in the 1500's
The actual origins of some traditions & axioms.
I think most of these are made up, but they sound good...
Most people got married
in June because they took their yearly bath in May and were still smelling
pretty good by June. However, they were starting to smell, so brides carried
a bouquet of flowers to hide the b.o.
Baths were a big
tub filled with hot water. The man of the house had the privilege of the
first bath and clean water, then all the other menfolk, then the women,
and finally the children. Last of all were the babies. By then the water
was so dirty you could actually lose someone in it. Hence the saying,
"Don't throw the baby out with the bath water".
Houses had thatched
roofs. Thick straw, piled high, with no wood support underneath. It was
the only place for animals to be warm, so the pets... dogs, cats and other
small creatures lived IN the roof. When it rained the roof often would
become slippery and sometimes the animals would slip and fall from the
roof. Hence the saying, "It's raining cats and dogs,"
There was nothing
to stop things from falling into the house. This posed a real problem
in the bedroom where bugs and other droppings could really mess up your
nice clean bed. So, they found if they made beds with big posts and hung
a sheet over the top, it addressed that problem. Hence those beautiful
big 4 poster beds with canopies to catch the bugs and prevent them from
falling into bed with the occupant.
Floor were dirt.
Only the wealthy had something other than dirt, floors which would get
slippery when wet in the winter. So, they spread thresh (corn husks and
straw) on the floor to help keep their footing. As the winter wore on
they kept adding more thresh until when you opened the door the thresh
would start slipping outside. A piece of wood was placed at the entry
way to prevent this, hence a "thresh hold".
They cooked in the
kitchen in a big kettle that always hung over the fire. Every day they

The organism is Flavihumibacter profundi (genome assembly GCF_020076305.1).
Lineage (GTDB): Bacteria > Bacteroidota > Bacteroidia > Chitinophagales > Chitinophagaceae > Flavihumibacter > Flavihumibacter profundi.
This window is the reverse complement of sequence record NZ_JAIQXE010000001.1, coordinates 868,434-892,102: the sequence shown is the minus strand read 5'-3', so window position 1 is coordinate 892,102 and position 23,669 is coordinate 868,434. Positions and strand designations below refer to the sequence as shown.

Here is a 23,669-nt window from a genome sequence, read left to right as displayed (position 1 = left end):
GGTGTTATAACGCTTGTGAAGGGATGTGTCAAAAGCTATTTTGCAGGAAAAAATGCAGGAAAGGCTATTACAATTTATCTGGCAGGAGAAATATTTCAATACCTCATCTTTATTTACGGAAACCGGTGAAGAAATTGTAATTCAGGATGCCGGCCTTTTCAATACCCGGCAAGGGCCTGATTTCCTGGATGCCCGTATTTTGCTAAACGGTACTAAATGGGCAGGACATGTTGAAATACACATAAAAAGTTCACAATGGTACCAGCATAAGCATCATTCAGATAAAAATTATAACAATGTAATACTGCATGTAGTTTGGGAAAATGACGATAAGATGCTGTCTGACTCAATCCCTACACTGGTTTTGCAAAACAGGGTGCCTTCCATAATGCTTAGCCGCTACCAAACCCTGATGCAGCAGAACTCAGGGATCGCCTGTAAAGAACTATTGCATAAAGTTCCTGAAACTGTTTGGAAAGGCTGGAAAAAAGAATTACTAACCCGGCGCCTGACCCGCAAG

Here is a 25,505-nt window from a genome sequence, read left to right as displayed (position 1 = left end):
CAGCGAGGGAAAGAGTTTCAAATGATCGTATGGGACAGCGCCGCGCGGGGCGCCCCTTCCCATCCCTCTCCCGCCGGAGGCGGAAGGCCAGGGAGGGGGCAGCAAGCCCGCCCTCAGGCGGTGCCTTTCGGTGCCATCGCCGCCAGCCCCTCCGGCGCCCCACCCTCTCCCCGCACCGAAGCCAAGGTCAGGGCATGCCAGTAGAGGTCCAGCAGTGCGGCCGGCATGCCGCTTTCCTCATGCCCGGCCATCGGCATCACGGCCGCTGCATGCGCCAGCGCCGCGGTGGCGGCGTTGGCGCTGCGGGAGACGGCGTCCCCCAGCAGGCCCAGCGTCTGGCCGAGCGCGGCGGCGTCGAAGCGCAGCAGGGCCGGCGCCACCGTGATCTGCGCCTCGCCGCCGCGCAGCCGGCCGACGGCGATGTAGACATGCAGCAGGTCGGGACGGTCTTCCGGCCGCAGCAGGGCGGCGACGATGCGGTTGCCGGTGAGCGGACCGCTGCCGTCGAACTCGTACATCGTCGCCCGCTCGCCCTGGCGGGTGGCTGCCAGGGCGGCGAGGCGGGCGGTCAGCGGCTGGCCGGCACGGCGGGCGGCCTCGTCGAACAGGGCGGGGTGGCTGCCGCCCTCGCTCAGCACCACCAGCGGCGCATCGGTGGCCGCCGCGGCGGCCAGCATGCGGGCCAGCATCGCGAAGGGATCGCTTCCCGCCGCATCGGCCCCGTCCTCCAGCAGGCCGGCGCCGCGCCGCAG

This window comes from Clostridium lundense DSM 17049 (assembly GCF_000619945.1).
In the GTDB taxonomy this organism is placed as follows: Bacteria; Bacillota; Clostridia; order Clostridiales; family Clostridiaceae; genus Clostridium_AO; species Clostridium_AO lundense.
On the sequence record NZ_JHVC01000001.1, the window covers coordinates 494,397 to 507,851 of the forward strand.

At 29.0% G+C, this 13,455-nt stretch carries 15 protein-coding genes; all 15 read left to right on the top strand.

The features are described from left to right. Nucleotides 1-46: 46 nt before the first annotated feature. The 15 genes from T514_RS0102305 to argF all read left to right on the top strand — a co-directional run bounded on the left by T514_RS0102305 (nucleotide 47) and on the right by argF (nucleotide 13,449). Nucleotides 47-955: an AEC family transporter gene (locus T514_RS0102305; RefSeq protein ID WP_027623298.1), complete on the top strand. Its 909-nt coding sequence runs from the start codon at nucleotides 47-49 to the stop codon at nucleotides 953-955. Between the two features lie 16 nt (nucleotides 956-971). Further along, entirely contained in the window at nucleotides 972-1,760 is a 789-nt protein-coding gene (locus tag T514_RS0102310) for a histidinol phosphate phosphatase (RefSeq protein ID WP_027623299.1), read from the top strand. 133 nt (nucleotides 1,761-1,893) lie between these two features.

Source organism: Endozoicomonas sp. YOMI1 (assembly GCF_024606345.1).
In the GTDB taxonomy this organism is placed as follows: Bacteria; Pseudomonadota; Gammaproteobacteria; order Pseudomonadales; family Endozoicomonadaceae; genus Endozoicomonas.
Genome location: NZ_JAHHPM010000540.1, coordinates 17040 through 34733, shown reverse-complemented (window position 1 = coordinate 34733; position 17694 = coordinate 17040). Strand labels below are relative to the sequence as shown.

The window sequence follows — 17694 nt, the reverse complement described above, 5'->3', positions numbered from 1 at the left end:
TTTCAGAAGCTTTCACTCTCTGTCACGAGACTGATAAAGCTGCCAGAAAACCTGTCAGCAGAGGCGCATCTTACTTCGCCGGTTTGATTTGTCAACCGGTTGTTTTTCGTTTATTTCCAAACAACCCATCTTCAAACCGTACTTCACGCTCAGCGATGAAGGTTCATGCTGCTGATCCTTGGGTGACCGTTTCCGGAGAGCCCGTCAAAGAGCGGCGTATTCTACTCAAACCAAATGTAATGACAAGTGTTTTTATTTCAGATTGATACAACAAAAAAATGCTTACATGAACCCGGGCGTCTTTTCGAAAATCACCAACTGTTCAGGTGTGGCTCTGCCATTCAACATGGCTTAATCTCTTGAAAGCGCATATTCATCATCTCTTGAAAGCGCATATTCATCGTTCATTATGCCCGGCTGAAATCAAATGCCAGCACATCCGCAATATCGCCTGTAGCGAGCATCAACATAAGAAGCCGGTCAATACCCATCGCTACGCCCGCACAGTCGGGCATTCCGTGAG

lit the fire and added things to the pot. They ate mostly vegetables and
didn't get much meat. They would eat the stew for dinner leaving leftovers
in the pot to get cold overnight and then start over the next day. Sometimes
the stew had food in it that had been in there for a month. Hence the
rhyme: "peas porridge hot, peas porridge cold, peas porridge in
the pot nine days old."
Sometimes they could
obtain pork and would feel really special when that happened. When company
came over, they would bring out some bacon and hang it to show it off.
It was a sign of wealth and that a man "could really bring home the
bacon." They would cut off a little to share with guests and would
all sit around and "chew the fat."
Those with money
had plates made of pewter. Food with a high acid content caused some of
the lead to leach onto the food. This happened most often with tomatoes,
so they stopped eating tomatoes... for 400 years. Most people didn't have
pewter plates, but had trenchers - a piece of wood with the middle scooped
out like a bowl. Trencher were never washed and a lot of times worms got
into the wood. After eating off wormy trenchers, they would get "trench
Bread was divided
according to status. Workers got the burnt bottom of the loaf, the family
got the middle, and guests got the top, or the "upper crust".
Lead cups were used
to drink ale or whiskey. The combination would sometimes knock them out
for a couple of days. Someone walking along the road would take them for
dead and prepare them for burial. They were laid out on the kitchen table
for a couple of days and the family would gather around and eat and drink
and wait and see if they would wake up. Hence the custom of holding a
England is old and
small and they started running out of places to bury people. So, they
would dig up coffins and would take their bones to a house and re-use
the grave. In reopening these coffins, one out of 25 coffins were found
to have scratch marks on the inside, and they realized they had been burying
people while still alive. So they thought to tie a string on their wrist
of those buried, and lead the string through the coffin, up through the
ground, and tie it to a bell. Someone would sit in the graveyard all night
to listen for the bell. Hence on the "graveyard shift" they would
know that someone was either "saved by the bell," or was a "dead